LIKE BIRDS OF A FEATHER, LET’S CONSERVE TOGETHER – IZEA JEP 15-29th July 2019. Parque das Aves
Recently, I had an amazing opportunity to learn from the education team at Parque das Aves, an avian zoo in Foz do Iguacu, Brazil. I’m from Australia, and I had never been to South America, and never really been to a non-English speaking country before (and I wasn’t even a huge fan of birds!). I thought about applying for an ‘easier’ institution, perhaps somewhere closer – rather than the exact opposite side of the planet – or at least an institution in a country I had visited before. But when I researched the available institutions, I loved the conservation education philosophy that Parque das Aves talked about, and I decided to push myself way out of my comfort zone and just go for it…Then I was accepted, and I started to question every decision I had made up to this point! What was I thinking? I can’t go to Brazil on my own, how would I even get there? How would I pay for it? How could I leave my family, my job, and my animals for that long?! I don’t even like birds?! Many of my family and friends thought I was crazy – going to a completely foreign country not exactly known for its safety, where I don’t speak the language, and didn’t know how things worked or exactly what I would be doing – and truth be told I thought I was a little crazy too! But, nothing ventured nothing gained, so I reassured myself (and everyone else) that it was a good idea, an amazing opportunity, I do actually like birds, and I made it work. And boy am I glad I did! It was an incredible experience. The IZEA linked me with a contact at Parque das Aves and they made everything super easy, keeping in contact and letting me know how everything would work and what I would be doing. They helped me organise accommodation, picked me up from the airport and took very good care of me for my entire stay (Brazilian food is amazing by the way, and I may have put on weight with how well they fed me!). But best of all, I got to meet people and learn things I otherwise never would have had the chance to.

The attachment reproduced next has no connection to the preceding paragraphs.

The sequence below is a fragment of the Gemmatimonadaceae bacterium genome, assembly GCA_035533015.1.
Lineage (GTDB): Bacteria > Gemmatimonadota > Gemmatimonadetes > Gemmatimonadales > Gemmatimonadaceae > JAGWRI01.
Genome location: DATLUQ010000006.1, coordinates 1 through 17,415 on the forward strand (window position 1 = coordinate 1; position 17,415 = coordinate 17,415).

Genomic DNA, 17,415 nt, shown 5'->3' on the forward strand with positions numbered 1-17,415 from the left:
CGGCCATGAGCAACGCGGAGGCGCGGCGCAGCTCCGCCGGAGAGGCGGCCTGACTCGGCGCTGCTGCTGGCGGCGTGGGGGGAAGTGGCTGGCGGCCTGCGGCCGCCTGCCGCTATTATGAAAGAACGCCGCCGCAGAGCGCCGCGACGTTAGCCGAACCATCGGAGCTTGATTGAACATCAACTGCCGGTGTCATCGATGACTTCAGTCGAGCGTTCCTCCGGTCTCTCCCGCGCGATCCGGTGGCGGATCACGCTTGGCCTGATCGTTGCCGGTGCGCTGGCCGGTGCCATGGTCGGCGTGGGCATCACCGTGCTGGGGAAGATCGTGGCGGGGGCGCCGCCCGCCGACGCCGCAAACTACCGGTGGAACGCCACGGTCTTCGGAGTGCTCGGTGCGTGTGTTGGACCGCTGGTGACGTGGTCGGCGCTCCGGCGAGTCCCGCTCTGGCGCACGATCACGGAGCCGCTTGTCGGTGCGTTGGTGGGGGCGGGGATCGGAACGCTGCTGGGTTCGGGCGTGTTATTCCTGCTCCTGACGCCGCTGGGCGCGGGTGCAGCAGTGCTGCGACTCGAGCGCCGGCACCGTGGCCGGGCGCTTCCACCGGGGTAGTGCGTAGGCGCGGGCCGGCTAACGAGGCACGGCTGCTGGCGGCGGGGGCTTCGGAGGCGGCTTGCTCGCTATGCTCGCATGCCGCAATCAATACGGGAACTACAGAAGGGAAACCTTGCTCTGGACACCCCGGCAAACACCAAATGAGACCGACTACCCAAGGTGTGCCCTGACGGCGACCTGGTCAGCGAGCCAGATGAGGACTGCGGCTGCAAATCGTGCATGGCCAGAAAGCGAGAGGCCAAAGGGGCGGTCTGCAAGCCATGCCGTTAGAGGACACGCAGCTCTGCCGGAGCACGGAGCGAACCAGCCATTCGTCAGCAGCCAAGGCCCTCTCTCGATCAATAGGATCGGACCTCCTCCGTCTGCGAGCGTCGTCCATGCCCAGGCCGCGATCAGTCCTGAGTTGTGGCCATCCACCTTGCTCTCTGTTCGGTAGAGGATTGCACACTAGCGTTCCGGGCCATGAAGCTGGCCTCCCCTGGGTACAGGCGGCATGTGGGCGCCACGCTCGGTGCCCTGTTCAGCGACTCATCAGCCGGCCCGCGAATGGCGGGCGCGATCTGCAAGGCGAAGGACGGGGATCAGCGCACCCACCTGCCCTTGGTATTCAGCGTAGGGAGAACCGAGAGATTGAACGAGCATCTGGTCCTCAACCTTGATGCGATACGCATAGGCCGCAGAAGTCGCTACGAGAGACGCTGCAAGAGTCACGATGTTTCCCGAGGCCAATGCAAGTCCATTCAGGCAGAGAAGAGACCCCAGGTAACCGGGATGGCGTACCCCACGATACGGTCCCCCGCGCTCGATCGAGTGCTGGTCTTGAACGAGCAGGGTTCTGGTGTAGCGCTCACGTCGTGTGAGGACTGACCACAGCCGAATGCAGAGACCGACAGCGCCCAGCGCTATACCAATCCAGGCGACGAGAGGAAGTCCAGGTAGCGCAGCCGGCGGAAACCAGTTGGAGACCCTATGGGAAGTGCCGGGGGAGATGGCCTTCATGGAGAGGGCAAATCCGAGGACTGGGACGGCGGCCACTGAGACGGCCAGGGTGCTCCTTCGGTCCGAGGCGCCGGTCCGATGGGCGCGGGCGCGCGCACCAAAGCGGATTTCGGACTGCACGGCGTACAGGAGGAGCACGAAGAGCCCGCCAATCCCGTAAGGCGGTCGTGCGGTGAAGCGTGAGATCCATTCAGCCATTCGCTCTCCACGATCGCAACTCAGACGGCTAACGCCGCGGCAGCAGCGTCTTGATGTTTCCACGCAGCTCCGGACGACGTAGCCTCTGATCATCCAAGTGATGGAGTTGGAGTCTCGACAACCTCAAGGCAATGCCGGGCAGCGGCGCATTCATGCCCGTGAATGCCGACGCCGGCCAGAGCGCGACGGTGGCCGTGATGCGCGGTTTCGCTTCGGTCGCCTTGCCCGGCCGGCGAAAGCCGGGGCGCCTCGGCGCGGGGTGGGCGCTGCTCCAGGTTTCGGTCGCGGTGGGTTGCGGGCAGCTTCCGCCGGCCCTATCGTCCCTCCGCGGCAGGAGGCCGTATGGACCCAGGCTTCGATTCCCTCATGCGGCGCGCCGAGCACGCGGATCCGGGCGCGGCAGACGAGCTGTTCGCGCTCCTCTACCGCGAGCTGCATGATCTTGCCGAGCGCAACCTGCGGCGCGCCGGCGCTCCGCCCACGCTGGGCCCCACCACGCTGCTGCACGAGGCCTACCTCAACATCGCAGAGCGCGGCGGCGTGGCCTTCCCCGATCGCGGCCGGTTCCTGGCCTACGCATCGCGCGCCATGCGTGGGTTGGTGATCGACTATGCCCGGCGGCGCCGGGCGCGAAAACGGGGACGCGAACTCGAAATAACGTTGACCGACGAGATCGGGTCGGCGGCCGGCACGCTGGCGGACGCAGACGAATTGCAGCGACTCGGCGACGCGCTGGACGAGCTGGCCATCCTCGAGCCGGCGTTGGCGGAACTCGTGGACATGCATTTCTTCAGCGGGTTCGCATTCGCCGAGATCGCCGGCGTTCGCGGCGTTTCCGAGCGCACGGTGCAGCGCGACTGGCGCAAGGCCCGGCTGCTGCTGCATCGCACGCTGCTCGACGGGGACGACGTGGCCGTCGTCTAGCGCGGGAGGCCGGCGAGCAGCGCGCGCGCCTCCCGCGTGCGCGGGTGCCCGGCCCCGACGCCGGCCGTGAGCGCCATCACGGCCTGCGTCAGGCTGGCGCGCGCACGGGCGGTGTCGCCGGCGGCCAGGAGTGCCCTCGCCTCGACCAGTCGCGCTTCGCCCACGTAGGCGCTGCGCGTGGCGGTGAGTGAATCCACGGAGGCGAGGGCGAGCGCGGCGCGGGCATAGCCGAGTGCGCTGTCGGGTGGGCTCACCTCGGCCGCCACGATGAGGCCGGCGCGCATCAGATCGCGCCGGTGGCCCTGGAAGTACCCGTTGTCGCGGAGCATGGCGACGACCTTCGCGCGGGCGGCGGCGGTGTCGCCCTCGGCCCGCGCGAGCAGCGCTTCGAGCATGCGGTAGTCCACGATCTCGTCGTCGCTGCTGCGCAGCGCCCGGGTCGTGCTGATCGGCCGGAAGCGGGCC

I Arrived in Foz do Iguacu nearly 48 hours after leaving home, after four long flights. I was exhausted, overwhelmed, and had no idea what to expect, but I was met at the airport by one of the educators from Parque das Aves, and taken to the zoo for lunch and a short tour. Then it was back to the managers apartment to sleep for the next 12 hours. Over the next two weeks I got a small (but eye opening) glimpse into their range of conservation education programs. I got to see how they run their holiday programs – with fun, educational activities introducing children to all the different aspects of work in a zoo. Their public education programs – teaching visitors about the different kinds of Aves (birds), Papagaio (parrots), and Borbolletas (Butterflies), the issues of illegal parrot trafficking, habitat loss, and climate change affecting the Atlantic Rainforest, and giving people tangible actions that they can do to help protect the Rainforest and its’ inhabitants. I joined in on the ongoing ‘Guardians of the Rainforest’ club with children who attend regular activities to learn more about the Atlantic Rainforest and how they can protect it. And best of all I was able to witness their philosophy in action – situated in the Atlantic Rainforest, where around 80% of Brazilians live, many people are unaware of the importance of the Rainforest (or even that it ISN’T the Amazon). So, the zoo recently changed its focus to be exclusively on the Atlantic Rainforest, increasing public awareness about it and the birds and animals living there, both with locals and visitors. I absolutely fell in love with this hyper focus philosophy to protect what is visible, tangible, and ‘ours’! While Parque das Aves is a smaller zoo than my own, and I am used to delivering a wider range of educational programs, the overall philosophy of the whole zoo has inspired me to change the way that I educate and potentially the focus of many of our education programs as a whole.